In the midst of a recovering economy, a 7.7 percent unemployment rate and federal sequestration, a group of Central Florida entrepreneurs have come up with an idea on how to help government — and they want to start with the Federal Aviation Administration (FAA).
“The FAA like so many agencies is overworked and underfunded, and my company wants to relieve some of the burden through a strategic partnership”, explains Al Ducharme, a founder of Hoverfly Technologies and associate professor in the College of Engineering and Computer Science at the University of Central Florida (UCF).
Hoverfly Technologies develops remotely piloted aerial robots that enable nearly hands-free flight and effortless video capture in the air. The company recently created a social media buzz after demonstrating the robot for the producers of the Golf Channel’s “On the Range” show.
“The world’s most versatile aerial robots are what we make. Enabling people to share their vision through incredible aerial photos and video is what we do,” Ducharme says. “The film and entertainment industries have used our systems to capture everything from the Aztec ruins to Amazon rainforest tree canopies. We got a call from the Golf Channel, and they wanted to see the filming ability of our Hoverfly system at the Arnold Palmer Bay Hill Classic in Orlando.”
On March 19, Ducharme set up some line of sight shots in a closed area for the “On the Range” producers. The show takes viewers to the tournament practice range for an inside view on how players are preparing for this week’s PGA Tour Arnold Palmer Invitational.
When a couple dozen journalists used Twitter and Vine to share images and footage of the Hoverfly demo, the response was deafening. Hoverfly received mentions from Titleist, the Golf Channel, Callaway’s Chad Coleman; and coverage from USA Today and Business Insider, to name a few.
“Our company received coverage from bloggers and news outlets like USA Today, affirming what we already knew – there is significant industry demand, job creation and economic growth potential for commercial use of aerial robots,” Ducharme says.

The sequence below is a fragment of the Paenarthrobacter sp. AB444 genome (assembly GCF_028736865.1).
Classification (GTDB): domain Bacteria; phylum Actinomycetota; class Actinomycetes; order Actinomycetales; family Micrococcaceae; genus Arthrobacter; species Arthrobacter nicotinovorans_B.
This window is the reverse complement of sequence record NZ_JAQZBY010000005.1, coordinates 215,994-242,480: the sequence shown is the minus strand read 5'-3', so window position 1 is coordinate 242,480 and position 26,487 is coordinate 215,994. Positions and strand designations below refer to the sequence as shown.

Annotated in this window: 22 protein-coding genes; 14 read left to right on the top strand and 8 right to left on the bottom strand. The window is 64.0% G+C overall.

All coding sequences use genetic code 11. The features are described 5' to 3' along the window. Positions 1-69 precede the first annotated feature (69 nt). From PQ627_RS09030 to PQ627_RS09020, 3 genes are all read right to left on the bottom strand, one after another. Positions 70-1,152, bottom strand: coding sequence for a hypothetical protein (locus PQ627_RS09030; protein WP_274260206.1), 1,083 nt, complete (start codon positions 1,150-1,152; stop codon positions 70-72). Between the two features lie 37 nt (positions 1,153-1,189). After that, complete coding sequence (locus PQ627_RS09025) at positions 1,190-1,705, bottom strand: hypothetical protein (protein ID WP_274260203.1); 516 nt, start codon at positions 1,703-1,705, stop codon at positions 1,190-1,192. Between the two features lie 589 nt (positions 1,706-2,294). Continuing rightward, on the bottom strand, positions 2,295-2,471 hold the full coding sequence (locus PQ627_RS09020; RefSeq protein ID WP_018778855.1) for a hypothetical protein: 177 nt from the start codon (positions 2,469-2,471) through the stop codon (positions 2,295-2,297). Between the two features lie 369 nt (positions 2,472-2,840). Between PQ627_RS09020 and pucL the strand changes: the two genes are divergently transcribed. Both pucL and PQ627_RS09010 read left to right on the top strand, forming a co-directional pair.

However, the FAA prohibits using aerial drones commercially in the United States.
Hoverfly Technologies already has an existing flight school in which it trains its customers on how to use its robotic systems. Now, the company wants to partner with the FAA to create a ‘Film Flight School’ certification program to focus on safety precautions and agency stipulations.
“We want to work with the FAA so that tens of thousands of Americans are allowed to use aerial robots for commercial hire,” explains Ducharme. “There’s a lot of talk about drones; our systems are not armed drones that the military uses. We’re talking about line of sight, remotely piloted robots affixed with cameras that are operated on private property with the permission of the owners.”
Just last month, the FAA began soliciting proposals to create six drone test sites around the country, and Florida is one of the states vying for the opportunity.
“Hoverfly wants to offer an immediate solution to the FAA in form of this certificate program to allow people to use aerial robots commercially in closely watched conditions,” Ducharme says. “We have the ability to collect significant data about the commercial use of drones, and we’d love to share it with the FAA.”